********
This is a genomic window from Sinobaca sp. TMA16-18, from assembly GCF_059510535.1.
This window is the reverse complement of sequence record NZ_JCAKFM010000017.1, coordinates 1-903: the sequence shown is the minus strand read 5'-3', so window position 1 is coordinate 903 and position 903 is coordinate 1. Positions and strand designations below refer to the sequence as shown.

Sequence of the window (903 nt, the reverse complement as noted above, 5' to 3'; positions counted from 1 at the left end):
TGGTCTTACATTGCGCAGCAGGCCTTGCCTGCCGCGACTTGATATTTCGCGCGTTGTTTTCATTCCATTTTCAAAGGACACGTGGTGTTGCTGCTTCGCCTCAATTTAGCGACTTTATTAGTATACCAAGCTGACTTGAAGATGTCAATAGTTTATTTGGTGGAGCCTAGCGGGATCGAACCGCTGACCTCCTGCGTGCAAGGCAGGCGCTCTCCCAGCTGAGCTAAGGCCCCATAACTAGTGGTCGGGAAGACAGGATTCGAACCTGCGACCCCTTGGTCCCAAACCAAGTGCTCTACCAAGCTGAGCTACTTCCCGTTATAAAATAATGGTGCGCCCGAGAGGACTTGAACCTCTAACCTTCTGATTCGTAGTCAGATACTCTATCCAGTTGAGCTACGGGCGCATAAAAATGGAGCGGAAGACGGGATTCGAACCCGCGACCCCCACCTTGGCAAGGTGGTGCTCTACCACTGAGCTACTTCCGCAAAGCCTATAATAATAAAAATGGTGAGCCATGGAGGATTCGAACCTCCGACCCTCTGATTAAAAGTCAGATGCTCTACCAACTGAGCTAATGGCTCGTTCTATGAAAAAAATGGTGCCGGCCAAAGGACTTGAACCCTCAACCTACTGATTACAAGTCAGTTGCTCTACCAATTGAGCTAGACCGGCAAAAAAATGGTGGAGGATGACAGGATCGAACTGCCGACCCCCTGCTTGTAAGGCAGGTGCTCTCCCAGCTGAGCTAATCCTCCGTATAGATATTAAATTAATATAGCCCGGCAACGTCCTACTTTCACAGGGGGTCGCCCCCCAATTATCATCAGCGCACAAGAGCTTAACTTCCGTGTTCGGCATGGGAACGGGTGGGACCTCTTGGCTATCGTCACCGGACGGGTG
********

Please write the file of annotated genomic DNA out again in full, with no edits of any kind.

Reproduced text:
This is a genomic window from Sinobaca sp. TMA16-18, from assembly GCF_059510535.1.
This window is the reverse complement of sequence record NZ_JCAKFM010000017.1, coordinates 1-903: the sequence shown is the minus strand read 5'-3', so window position 1 is coordinate 903 and position 903 is coordinate 1. Positions and strand designations below refer to the sequence as shown.

Sequence of the window (903 nt, the reverse complement as noted above, 5' to 3'; positions counted from 1 at the left end):
TGGTCTTACATTGCGCAGCAGGCCTTGCCTGCCGCGACTTGATATTTCGCGCGTTGTTTTCATTCCATTTTCAAAGGACACGTGGTGTTGCTGCTTCGCCTCAATTTAGCGACTTTATTAGTATACCAAGCTGACTTGAAGATGTCAATAGTTTATTTGGTGGAGCCTAGCGGGATCGAACCGCTGACCTCCTGCGTGCAAGGCAGGCGCTCTCCCAGCTGAGCTAAGGCCCCATAACTAGTGGTCGGGAAGACAGGATTCGAACCTGCGACCCCTTGGTCCCAAACCAAGTGCTCTACCAAGCTGAGCTACTTCCCGTTATAAAATAATGGTGCGCCCGAGAGGACTTGAACCTCTAACCTTCTGATTCGTAGTCAGATACTCTATCCAGTTGAGCTACGGGCGCATAAAAATGGAGCGGAAGACGGGATTCGAACCCGCGACCCCCACCTTGGCAAGGTGGTGCTCTACCACTGAGCTACTTCCGCAAAGCCTATAATAATAAAAATGGTGAGCCATGGAGGATTCGAACCTCCGACCCTCTGATTAAAAGTCAGATGCTCTACCAACTGAGCTAATGGCTCGTTCTATGAAAAAAATGGTGCCGGCCAAAGGACTTGAACCCTCAACCTACTGATTACAAGTCAGTTGCTCTACCAATTGAGCTAGACCGGCAAAAAAATGGTGGAGGATGACAGGATCGAACTGCCGACCCCCTGCTTGTAAGGCAGGTGCTCTCCCAGCTGAGCTAATCCTCCGTATAGATATTAAATTAATATAGCCCGGCAACGTCCTACTTTCACAGGGGGTCGCCCCCCAATTATCATCAGCGCACAAGAGCTTAACTTCCGTGTTCGGCATGGGAACGGGTGGGACCTCTTGGCTATCGTCACCGGACGGGTG